Clams and climate in the Kodiak Archipelago, Alaska: insights from oxygen isotope sclerochronological analysis of S. gigantea from middle to late holocene archaeological deposits
Bassett, Christine N.
Andrus, C. Fred T.
West, Catherine F.
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Citation (published version)Christine N Bassett, C Fred T Andrus, Catherine F West. 2016. "CLAMS AND CLIMATE IN THE KODIAK ARCHIPELAGO, ALASKA: INSIGHTS FROM OXYGEN ISOTOPE SCLEROCHRONOLOGICAL ANALYSIS OF S. GIGANTEA FROM MIDDLE TO LATE HOLOCENE ARCHAEOLOGICAL DEPOSITS." GSA Meeting in Denver, Colorado, USA. GSA Meeting in Denver, Colorado, USA. https://doi.org/10.1130/ABS/2016AM-286784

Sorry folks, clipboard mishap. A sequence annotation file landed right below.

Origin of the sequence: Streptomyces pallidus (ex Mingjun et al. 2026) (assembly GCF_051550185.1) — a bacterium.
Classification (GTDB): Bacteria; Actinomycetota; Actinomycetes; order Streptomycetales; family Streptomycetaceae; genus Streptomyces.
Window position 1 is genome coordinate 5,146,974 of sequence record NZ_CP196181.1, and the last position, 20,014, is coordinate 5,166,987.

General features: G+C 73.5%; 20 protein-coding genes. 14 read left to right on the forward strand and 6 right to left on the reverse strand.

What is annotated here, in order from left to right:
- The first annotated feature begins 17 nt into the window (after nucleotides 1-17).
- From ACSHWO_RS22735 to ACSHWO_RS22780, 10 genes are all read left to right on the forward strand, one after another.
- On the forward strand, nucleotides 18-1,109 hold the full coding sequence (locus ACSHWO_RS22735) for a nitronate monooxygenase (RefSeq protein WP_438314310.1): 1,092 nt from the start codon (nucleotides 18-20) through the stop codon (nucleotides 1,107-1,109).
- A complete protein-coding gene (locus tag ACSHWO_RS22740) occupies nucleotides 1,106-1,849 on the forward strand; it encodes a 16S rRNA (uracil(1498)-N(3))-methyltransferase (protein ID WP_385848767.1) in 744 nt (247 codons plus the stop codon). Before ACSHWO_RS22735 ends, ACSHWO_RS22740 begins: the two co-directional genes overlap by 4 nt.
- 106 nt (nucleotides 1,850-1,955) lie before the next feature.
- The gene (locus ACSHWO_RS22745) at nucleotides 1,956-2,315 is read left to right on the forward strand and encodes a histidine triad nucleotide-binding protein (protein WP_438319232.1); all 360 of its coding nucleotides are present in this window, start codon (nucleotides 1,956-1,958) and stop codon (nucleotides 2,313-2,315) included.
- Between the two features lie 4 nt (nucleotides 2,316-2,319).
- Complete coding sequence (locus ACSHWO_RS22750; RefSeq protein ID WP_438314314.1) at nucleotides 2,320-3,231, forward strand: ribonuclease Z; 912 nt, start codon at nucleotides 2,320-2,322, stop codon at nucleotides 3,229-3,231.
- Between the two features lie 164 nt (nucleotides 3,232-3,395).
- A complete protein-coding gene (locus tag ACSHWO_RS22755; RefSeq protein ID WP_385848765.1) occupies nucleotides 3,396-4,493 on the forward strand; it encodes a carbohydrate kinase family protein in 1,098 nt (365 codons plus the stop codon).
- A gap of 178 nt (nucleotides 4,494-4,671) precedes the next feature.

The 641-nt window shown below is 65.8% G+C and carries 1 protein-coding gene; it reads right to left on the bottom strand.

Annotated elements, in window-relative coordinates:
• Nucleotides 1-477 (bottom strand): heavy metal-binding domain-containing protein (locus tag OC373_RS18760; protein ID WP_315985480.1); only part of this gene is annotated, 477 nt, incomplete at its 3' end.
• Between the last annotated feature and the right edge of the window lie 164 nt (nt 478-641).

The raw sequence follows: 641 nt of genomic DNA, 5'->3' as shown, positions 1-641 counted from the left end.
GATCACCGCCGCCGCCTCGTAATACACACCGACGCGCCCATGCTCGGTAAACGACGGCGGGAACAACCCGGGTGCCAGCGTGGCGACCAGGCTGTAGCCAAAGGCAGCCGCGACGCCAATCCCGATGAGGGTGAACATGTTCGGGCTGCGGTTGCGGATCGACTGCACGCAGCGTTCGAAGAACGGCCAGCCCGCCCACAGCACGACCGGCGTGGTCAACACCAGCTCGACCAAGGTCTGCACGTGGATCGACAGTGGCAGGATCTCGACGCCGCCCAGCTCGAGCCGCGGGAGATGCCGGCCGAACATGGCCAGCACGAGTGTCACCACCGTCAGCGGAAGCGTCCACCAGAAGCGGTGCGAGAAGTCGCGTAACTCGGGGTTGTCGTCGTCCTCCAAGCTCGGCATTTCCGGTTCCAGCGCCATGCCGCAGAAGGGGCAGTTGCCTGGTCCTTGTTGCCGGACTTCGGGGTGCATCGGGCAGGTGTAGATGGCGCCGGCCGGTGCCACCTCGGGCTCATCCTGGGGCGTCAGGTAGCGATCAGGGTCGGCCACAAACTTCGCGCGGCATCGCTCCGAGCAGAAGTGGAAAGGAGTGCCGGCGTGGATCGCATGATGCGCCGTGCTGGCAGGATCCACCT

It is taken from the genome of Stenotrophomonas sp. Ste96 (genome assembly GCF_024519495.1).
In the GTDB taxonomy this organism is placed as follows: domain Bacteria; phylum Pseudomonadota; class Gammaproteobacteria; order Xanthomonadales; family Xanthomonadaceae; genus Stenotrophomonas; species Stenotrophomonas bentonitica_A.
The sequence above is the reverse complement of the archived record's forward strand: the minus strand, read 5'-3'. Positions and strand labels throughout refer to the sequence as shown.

The paleoenvironmental record reflects fluctuating marine conditions throughout the Gulf of Alaska during the Late Holocene. The effects of changes in regional climate patterns, as well as human responses to such change, however, can exhibit great variability locally. In the Kodiak Archipelago in the Gulf of Alaska, changing environmental conditions, population growth, technological transitions, and contact with other communities likely promoted the transition from needs based maritime hunter-gatherers to surplus based, semi-permanent villages. The precise role of climate in this transition is understudied. Few paleoclimate reconstructions are available for the Kodiak Archipelago and while climate reconstructions for the Gulf of Alaska are not uncommon, regional climate reconstructions are often insufficient for archaeological research. Many climate reconstructions lack sub-annual resolution and cannot produce a detailed understanding of seasonal behaviors in human populations. Sclerochronological and sclerochemical analysis of shellfish remains from archaeological sites in the archipelago may provide additional paleoenvironmental information. The length of shellfish growing season has been found to decrease with increasing latitude and decreasing temperature. Measuring and comparing the length of seasonal shell growth in select species of bivalves may complement stable oxygen isotope analysis, together providing a more precise paleoclimate reconstruction. This research utilizes the growth of Saxidomus gigantea, abundant both on modern and ancient coastlines to provide information about the length of its growing seasons. Archaeological samples were obtained from four sites from the Kodiak Archipelago, Alaska to determine if changes in seasonality, as measured by the number of circalunidian growth increments in one year, is detectable through time. Three samples from the Rice Ridge site (KOD-363), five samples from the Uyak site (KOD-145) represent sequences from Kachemak period, two samples from the Settlement Point site (AFG-105), and two samples from the New Karluk site (KAR-001) were analyzed.